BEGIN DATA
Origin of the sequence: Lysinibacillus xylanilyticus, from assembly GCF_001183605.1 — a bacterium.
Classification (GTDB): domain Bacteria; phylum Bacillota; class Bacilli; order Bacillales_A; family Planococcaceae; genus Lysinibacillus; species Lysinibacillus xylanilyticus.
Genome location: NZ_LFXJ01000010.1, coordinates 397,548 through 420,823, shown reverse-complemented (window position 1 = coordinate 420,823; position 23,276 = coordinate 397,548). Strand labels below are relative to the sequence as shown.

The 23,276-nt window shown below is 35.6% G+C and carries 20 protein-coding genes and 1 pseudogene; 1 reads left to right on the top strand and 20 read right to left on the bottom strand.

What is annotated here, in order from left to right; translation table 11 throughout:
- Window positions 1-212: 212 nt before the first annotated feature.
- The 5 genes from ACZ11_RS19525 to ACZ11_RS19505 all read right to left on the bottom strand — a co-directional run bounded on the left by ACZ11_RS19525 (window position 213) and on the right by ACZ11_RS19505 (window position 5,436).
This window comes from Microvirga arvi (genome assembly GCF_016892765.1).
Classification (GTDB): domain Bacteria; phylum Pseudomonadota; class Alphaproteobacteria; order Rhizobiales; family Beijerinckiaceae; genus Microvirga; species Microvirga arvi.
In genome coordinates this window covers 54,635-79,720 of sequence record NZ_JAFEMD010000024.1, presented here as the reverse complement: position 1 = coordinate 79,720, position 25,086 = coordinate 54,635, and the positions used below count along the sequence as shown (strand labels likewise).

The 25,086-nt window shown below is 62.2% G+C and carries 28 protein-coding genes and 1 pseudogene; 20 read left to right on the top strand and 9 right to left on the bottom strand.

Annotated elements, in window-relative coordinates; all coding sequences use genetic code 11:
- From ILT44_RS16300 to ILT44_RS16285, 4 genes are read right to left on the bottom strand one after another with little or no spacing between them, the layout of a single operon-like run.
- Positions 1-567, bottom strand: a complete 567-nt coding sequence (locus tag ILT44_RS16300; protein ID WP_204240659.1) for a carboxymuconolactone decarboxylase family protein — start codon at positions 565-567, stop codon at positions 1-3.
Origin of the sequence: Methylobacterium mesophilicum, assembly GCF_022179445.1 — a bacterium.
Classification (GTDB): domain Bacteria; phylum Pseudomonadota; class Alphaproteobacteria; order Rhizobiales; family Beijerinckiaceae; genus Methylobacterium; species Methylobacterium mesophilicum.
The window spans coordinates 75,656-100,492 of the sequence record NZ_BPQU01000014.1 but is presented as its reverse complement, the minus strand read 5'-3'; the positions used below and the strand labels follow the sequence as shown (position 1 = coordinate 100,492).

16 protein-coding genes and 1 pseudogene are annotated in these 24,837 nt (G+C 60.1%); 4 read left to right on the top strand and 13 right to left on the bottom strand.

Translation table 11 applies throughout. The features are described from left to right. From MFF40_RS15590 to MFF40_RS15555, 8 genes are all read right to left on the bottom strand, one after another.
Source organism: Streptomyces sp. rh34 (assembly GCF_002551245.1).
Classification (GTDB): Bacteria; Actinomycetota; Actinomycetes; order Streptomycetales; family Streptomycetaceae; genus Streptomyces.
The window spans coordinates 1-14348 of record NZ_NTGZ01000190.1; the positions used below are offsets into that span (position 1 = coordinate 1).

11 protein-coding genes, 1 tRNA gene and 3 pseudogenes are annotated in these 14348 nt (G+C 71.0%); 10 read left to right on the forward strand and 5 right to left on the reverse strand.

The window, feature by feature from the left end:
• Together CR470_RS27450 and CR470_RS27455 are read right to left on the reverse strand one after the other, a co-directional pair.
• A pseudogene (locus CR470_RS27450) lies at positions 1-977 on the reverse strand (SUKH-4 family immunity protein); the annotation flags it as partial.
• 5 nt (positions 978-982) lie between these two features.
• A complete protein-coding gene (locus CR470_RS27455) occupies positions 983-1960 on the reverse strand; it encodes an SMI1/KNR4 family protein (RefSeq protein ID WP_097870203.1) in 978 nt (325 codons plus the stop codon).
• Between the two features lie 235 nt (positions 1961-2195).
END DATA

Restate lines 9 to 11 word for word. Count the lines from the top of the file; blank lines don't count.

Classification (GTDB): domain Bacteria; phylum Pseudomonadota; class Alphaproteobacteria; order Rhizobiales; family Beijerinckiaceae; genus Microvirga; species Microvirga arvi.
In genome coordinates this window covers 54,635-79,720 of sequence record NZ_JAFEMD010000024.1, presented here as the reverse complement: position 1 = coordinate 79,720, position 25,086 = coordinate 54,635, and the positions used below count along the sequence as shown (strand labels likewise).

The 25,086-nt window shown below is 62.2% G+C and carries 28 protein-coding genes and 1 pseudogene; 20 read left to right on the top strand and 9 right to left on the bottom strand.